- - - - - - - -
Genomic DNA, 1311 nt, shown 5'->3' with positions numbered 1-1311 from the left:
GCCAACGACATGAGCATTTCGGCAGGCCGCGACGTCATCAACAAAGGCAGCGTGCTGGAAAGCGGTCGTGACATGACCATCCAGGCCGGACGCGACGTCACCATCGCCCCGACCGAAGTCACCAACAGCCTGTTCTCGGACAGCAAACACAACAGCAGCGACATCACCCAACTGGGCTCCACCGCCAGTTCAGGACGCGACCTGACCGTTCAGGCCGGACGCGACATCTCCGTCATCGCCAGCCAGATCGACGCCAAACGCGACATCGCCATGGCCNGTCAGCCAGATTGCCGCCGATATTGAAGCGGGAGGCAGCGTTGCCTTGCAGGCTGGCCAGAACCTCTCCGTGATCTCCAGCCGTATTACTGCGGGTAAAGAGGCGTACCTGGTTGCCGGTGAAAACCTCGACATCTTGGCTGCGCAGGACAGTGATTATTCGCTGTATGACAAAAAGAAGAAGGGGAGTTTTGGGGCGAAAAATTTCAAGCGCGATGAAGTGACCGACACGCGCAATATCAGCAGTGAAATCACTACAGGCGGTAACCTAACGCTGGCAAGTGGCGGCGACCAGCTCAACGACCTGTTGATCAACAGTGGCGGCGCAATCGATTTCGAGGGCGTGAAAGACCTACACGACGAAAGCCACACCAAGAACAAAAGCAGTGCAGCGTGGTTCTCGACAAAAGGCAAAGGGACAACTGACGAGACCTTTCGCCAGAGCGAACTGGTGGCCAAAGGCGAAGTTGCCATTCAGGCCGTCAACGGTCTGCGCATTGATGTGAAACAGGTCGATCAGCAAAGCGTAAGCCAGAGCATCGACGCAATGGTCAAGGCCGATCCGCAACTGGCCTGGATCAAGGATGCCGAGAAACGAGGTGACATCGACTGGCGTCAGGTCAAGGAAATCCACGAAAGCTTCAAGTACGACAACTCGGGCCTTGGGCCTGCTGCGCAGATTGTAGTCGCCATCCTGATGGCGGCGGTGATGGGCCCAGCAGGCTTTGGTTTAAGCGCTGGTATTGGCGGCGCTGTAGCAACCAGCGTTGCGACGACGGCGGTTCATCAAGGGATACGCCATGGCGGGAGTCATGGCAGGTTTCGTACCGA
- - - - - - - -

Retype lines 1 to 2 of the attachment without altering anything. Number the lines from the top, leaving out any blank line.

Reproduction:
Genomic DNA, 1311 nt, shown 5'->3' with positions numbered 1-1311 from the left:
GCCAACGACATGAGCATTTCGGCAGGCCGCGACGTCATCAACAAAGGCAGCGTGCTGGAAAGCGGTCGTGACATGACCATCCAGGCCGGACGCGACGTCACCATCGCCCCGACCGAAGTCACCAACAGCCTGTTCTCGGACAGCAAACACAACAGCAGCGACATCACCCAACTGGGCTCCACCGCCAGTTCAGGACGCGACCTGACCGTTCAGGCCGGACGCGACATCTCCGTCATCGCCAGCCAGATCGACGCCAAACGCGACATCGCCATGGCCNGTCAGCCAGATTGCCGCCGATATTGAAGCGGGAGGCAGCGTTGCCTTGCAGGCTGGCCAGAACCTCTCCGTGATCTCCAGCCGTATTACTGCGGGTAAAGAGGCGTACCTGGTTGCCGGTGAAAACCTCGACATCTTGGCTGCGCAGGACAGTGATTATTCGCTGTATGACAAAAAGAAGAAGGGGAGTTTTGGGGCGAAAAATTTCAAGCGCGATGAAGTGACCGACACGCGCAATATCAGCAGTGAAATCACTACAGGCGGTAACCTAACGCTGGCAAGTGGCGGCGACCAGCTCAACGACCTGTTGATCAACAGTGGCGGCGCAATCGATTTCGAGGGCGTGAAAGACCTACACGACGAAAGCCACACCAAGAACAAAAGCAGTGCAGCGTGGTTCTCGACAAAAGGCAAAGGGACAACTGACGAGACCTTTCGCCAGAGCGAACTGGTGGCCAAAGGCGAAGTTGCCATTCAGGCCGTCAACGGTCTGCGCATTGATGTGAAACAGGTCGATCAGCAAAGCGTAAGCCAGAGCATCGACGCAATGGTCAAGGCCGATCCGCAACTGGCCTGGATCAAGGATGCCGAGAAACGAGGTGACATCGACTGGCGTCAGGTCAAGGAAATCCACGAAAGCTTCAAGTACGACAACTCGGGCCTTGGGCCTGCTGCGCAGATTGTAGTCGCCATCCTGATGGCGGCGGTGATGGGCCCAGCAGGCTTTGGTTTAAGCGCTGGTATTGGCGGCGCTGTAGCAACCAGCGTTGCGACGACGGCGGTTCATCAAGGGATACGCCATGGCGGGAGTCATGGCAGGTTTCGTACCGA